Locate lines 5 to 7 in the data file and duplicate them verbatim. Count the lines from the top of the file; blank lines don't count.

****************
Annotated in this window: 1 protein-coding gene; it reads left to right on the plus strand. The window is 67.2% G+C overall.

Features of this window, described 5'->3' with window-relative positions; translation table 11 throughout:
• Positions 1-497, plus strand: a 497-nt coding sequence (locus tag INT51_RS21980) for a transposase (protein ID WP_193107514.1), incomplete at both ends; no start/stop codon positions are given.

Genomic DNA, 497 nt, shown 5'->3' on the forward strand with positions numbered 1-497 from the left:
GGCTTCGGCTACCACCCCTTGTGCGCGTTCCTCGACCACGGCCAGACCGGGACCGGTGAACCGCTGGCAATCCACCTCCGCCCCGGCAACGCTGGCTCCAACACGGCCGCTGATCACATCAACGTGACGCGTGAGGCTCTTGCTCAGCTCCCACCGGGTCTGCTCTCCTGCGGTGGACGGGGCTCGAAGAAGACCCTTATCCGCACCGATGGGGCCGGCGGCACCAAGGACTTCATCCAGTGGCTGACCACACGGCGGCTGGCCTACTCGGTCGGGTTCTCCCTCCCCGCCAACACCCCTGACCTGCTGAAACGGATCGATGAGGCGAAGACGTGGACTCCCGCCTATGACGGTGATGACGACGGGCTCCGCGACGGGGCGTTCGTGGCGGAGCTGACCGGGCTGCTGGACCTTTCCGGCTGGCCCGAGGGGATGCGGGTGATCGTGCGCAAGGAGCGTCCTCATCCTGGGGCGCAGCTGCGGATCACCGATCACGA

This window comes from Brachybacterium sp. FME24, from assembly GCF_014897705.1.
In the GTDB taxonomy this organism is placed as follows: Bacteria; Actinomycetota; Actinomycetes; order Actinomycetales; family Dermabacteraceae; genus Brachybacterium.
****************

GGCTTCGGCTACCACCCCTTGTGCGCGTTCCTCGACCACGGCCAGACCGGGACCGGTGAACCGCTGGCAATCCACCTCCGCCCCGGCAACGCTGGCTCCAACACGGCCGCTGATCACATCAACGTGACGCGTGAGGCTCTTGCTCAGCTCCCACCGGGTCTGCTCTCCTGCGGTGGACGGGGCTCGAAGAAGACCCTTATCCGCACCGATGGGGCCGGCGGCACCAAGGACTTCATCCAGTGGCTGACCACACGGCGGCTGGCCTACTCGGTCGGGTTCTCCCTCCCCGCCAACACCCCTGACCTGCTGAAACGGATCGATGAGGCGAAGACGTGGACTCCCGCCTATGACGGTGATGACGACGGGCTCCGCGACGGGGCGTTCGTGGCGGAGCTGACCGGGCTGCTGGACCTTTCCGGCTGGCCCGAGGGGATGCGGGTGATCGTGCGCAAGGAGCGTCCTCATCCTGGGGCGCAGCTGCGGATCACCGATCACGA

This window comes from Brachybacterium sp. FME24, from assembly GCF_014897705.1.
In the GTDB taxonomy this organism is placed as follows: Bacteria; Actinomycetota; Actinomycetes; order Actinomycetales; family Dermabacteraceae; genus Brachybacterium.